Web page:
As a lover of self-help, I’ve been on a lifetime improvement course. Body, mind and spirit have all been quieted, redirected and made new. Over and over again. And yet…I can’t give up my self-help habits. I don’t even want to, although I know that some efforts, especially those in the “body” have been fantastic fails. Like when I read Geneen Roth’s first book about stopping diets forever and just letting yourself eat what you want.

I gained thirty pounds on that one. This was many years ago but as I recall, her plan was that you had to ask yourself before you ate the ice cream “Do I really want this?” and as I shoveled cookies and chips into my mouth and poured wine down my throat, I was always sure I really, really wanted it.

I stopped going to Geneen for diet advice, but I kept reading her books because she was so engaging. She didn’t just write about food, but about her obese cat Blanche, and her husband, who she could not get in touch with when an earthquake (a very big one) hit San Francisco. I was riveted by her willingness to show herself in all her anxious glory, especially when she wrote about losing all her money to Bernie Madoff.

I expected more of the same from “This Messy Magnificant Life.” Another disaster story that ends when Geneen finally defeats that book’s particular demons. But she surprised me. Her latest is full of hope. It reminded me more of the Buddhist texts I like to read for spiritual growth. Spiritual growth is a tidy phrase. It doesn’t scare people as much as saying something like “Don’t believe your thoughts. The mind is crazy.”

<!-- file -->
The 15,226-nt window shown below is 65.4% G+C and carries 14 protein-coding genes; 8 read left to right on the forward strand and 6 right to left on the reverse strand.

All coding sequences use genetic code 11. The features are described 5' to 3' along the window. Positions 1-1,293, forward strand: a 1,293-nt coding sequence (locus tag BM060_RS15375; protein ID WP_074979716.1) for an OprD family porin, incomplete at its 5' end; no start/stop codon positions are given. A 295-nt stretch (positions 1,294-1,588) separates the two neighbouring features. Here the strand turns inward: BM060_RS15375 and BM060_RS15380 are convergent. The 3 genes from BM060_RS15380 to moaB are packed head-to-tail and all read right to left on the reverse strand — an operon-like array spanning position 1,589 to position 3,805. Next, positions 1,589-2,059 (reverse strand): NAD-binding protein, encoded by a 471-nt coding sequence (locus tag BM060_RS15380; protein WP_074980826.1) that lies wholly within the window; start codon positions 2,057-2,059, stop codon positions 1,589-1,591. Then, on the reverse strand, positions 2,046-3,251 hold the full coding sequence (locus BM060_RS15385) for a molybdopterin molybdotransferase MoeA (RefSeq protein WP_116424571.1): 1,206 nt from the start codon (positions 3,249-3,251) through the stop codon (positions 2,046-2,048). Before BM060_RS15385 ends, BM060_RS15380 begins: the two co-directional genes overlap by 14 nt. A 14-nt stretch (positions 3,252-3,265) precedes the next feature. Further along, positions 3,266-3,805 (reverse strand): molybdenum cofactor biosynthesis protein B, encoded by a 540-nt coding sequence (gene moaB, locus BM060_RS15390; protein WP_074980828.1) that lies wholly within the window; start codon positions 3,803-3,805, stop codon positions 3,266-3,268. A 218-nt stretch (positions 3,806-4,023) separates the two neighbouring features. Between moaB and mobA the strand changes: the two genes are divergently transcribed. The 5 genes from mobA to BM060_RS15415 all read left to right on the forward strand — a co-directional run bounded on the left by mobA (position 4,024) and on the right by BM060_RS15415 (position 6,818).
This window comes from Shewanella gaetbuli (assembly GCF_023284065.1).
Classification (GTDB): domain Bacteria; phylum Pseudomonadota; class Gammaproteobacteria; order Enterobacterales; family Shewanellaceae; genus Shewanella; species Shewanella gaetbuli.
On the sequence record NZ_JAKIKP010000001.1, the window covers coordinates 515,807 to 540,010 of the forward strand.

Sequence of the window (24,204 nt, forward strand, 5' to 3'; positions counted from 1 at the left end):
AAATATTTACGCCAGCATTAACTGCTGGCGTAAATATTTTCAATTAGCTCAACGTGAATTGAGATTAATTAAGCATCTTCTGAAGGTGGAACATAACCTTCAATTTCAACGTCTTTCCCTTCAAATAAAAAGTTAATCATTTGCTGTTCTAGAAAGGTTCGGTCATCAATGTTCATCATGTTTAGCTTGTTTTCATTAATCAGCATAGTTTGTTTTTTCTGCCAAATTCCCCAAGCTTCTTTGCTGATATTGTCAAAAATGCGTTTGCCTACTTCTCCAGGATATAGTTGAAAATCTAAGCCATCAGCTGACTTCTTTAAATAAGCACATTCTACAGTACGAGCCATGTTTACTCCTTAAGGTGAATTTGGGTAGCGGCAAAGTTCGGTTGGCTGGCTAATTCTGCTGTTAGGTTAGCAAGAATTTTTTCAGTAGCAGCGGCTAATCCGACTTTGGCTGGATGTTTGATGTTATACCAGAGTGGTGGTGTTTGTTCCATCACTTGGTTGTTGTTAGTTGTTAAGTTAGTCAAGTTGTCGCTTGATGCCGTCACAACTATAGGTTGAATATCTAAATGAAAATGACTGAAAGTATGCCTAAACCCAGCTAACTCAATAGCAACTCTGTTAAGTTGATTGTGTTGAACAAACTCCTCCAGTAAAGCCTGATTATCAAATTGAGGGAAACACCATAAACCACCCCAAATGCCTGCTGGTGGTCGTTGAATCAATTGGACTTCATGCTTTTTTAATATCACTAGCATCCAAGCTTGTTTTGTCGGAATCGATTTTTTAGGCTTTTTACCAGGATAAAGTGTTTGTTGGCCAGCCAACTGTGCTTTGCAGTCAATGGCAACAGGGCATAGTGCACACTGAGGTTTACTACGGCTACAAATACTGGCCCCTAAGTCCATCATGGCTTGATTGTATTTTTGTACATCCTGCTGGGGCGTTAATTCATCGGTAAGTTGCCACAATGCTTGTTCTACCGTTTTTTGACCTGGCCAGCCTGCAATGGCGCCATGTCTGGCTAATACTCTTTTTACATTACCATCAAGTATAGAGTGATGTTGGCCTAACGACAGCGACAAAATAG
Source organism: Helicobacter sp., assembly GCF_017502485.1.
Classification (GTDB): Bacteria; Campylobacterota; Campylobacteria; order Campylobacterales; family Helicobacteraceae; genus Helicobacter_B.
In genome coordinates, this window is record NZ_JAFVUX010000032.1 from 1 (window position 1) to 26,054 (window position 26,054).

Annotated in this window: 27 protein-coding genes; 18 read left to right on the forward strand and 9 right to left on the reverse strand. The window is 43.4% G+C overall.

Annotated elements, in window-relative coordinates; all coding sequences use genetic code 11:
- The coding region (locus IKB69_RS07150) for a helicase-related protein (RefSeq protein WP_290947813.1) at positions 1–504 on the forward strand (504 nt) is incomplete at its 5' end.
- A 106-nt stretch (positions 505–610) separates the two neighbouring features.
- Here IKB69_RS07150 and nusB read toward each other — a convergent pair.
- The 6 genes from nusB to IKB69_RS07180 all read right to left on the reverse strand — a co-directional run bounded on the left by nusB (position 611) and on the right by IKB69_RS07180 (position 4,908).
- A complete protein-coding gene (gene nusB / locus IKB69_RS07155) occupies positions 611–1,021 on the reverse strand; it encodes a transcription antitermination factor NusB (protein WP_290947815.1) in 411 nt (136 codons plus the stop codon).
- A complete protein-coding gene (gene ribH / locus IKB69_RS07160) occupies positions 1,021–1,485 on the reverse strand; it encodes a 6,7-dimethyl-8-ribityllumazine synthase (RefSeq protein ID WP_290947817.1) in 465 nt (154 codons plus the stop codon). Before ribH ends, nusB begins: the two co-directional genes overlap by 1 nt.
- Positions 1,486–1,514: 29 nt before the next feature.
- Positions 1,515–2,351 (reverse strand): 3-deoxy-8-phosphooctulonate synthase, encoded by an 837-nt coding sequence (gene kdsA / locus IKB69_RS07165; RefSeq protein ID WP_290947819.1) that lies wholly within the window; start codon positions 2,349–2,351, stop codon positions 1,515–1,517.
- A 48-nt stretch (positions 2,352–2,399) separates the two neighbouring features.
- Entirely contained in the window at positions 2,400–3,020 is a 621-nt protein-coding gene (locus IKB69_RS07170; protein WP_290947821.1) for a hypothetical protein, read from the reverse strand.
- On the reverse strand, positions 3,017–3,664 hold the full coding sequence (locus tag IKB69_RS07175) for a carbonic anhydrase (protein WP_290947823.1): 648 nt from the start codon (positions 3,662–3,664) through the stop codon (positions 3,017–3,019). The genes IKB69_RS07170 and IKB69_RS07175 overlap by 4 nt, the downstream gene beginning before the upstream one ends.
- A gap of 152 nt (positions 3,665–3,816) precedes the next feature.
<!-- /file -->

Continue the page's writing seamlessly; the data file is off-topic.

I’ve been reading about and trying to grasp the idea that my monkey mind is not me. All those self-doubts, recriminations for past misdeeds, fears about the future. Who wouldn’t want a free pass to tell themselves “Hey these thoughts have nothing to do with me. Pay no attention. Don’t buy into them. You don’t need to feel guilty and sad.”

The first time I seriously tried to grasp this idea that we are not our thoughts, and that our thoughts often lead us down the path to suffering, was when Mark Epstein wrote “Thoughts Without a Thinker” in 1996. I remember how the title itself puzzled me and in fact was a little frightening. Who would I be without my thoughts? I needed them to get myself through life.

Right? Wrong. Most of our thoughts are better let go. I only finally really got this about twenty years after I read Epstein’s book. Buddhists have no time for ego. They don’t spend days and weeks in self-loathing mode. They start where they are and every day the mistakes of yesterday, or five minutes ago, get a clean slate.

This is not to say all thought should be ruthlessly abandoned. How would I write this post if I did that? What the Buddhists say, and what Geneen finally understands, is that most thoughts are unrelated to our present reality and many of our recursive thoughts will slow our progress toward understanding that, as the Dalai Lama says, our religion is love.